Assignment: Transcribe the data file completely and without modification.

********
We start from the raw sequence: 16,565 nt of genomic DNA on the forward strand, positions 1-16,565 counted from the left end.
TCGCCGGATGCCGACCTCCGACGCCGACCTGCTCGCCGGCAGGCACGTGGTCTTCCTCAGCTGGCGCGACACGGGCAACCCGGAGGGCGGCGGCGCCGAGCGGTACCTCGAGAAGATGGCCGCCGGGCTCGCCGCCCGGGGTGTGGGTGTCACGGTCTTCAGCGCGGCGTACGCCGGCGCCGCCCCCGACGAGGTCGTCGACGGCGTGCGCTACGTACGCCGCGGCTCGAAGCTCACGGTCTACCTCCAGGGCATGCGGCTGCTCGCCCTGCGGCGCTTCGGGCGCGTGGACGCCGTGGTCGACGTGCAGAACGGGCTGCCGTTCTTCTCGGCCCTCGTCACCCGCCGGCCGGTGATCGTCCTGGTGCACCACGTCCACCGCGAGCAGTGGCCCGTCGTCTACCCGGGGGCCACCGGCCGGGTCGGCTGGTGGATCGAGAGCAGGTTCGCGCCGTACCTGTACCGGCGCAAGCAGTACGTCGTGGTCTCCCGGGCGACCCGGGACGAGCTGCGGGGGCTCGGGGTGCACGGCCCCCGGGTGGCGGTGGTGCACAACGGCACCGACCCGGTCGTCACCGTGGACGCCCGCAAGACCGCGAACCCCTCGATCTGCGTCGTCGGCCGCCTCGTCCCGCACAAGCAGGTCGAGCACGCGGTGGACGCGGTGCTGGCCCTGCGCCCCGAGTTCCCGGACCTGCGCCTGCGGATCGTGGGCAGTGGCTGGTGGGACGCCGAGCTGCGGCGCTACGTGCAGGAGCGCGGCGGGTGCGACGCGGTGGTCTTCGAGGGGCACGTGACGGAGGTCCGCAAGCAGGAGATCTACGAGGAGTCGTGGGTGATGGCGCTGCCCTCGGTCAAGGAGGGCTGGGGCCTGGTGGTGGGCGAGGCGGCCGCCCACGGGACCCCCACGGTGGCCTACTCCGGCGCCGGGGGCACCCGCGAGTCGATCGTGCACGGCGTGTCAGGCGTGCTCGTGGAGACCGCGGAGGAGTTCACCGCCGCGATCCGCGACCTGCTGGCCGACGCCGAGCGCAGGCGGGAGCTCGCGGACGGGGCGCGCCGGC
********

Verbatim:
We start from the raw sequence: 16,565 nt of genomic DNA on the forward strand, positions 1-16,565 counted from the left end.
TCGCCGGATGCCGACCTCCGACGCCGACCTGCTCGCCGGCAGGCACGTGGTCTTCCTCAGCTGGCGCGACACGGGCAACCCGGAGGGCGGCGGCGCCGAGCGGTACCTCGAGAAGATGGCCGCCGGGCTCGCCGCCCGGGGTGTGGGTGTCACGGTCTTCAGCGCGGCGTACGCCGGCGCCGCCCCCGACGAGGTCGTCGACGGCGTGCGCTACGTACGCCGCGGCTCGAAGCTCACGGTCTACCTCCAGGGCATGCGGCTGCTCGCCCTGCGGCGCTTCGGGCGCGTGGACGCCGTGGTCGACGTGCAGAACGGGCTGCCGTTCTTCTCGGCCCTCGTCACCCGCCGGCCGGTGATCGTCCTGGTGCACCACGTCCACCGCGAGCAGTGGCCCGTCGTCTACCCGGGGGCCACCGGCCGGGTCGGCTGGTGGATCGAGAGCAGGTTCGCGCCGTACCTGTACCGGCGCAAGCAGTACGTCGTGGTCTCCCGGGCGACCCGGGACGAGCTGCGGGGGCTCGGGGTGCACGGCCCCCGGGTGGCGGTGGTGCACAACGGCACCGACCCGGTCGTCACCGTGGACGCCCGCAAGACCGCGAACCCCTCGATCTGCGTCGTCGGCCGCCTCGTCCCGCACAAGCAGGTCGAGCACGCGGTGGACGCGGTGCTGGCCCTGCGCCCCGAGTTCCCGGACCTGCGCCTGCGGATCGTGGGCAGTGGCTGGTGGGACGCCGAGCTGCGGCGCTACGTGCAGGAGCGCGGCGGGTGCGACGCGGTGGTCTTCGAGGGGCACGTGACGGAGGTCCGCAAGCAGGAGATCTACGAGGAGTCGTGGGTGATGGCGCTGCCCTCGGTCAAGGAGGGCTGGGGCCTGGTGGTGGGCGAGGCGGCCGCCCACGGGACCCCCACGGTGGCCTACTCCGGCGCCGGGGGCACCCGCGAGTCGATCGTGCACGGCGTGTCAGGCGTGCTCGTGGAGACCGCGGAGGAGTTCACCGCCGCGATCCGCGACCTGCTGGCCGACGCCGAGCGCAGGCGGGAGCTCGCGGACGGGGCGCGCCGGC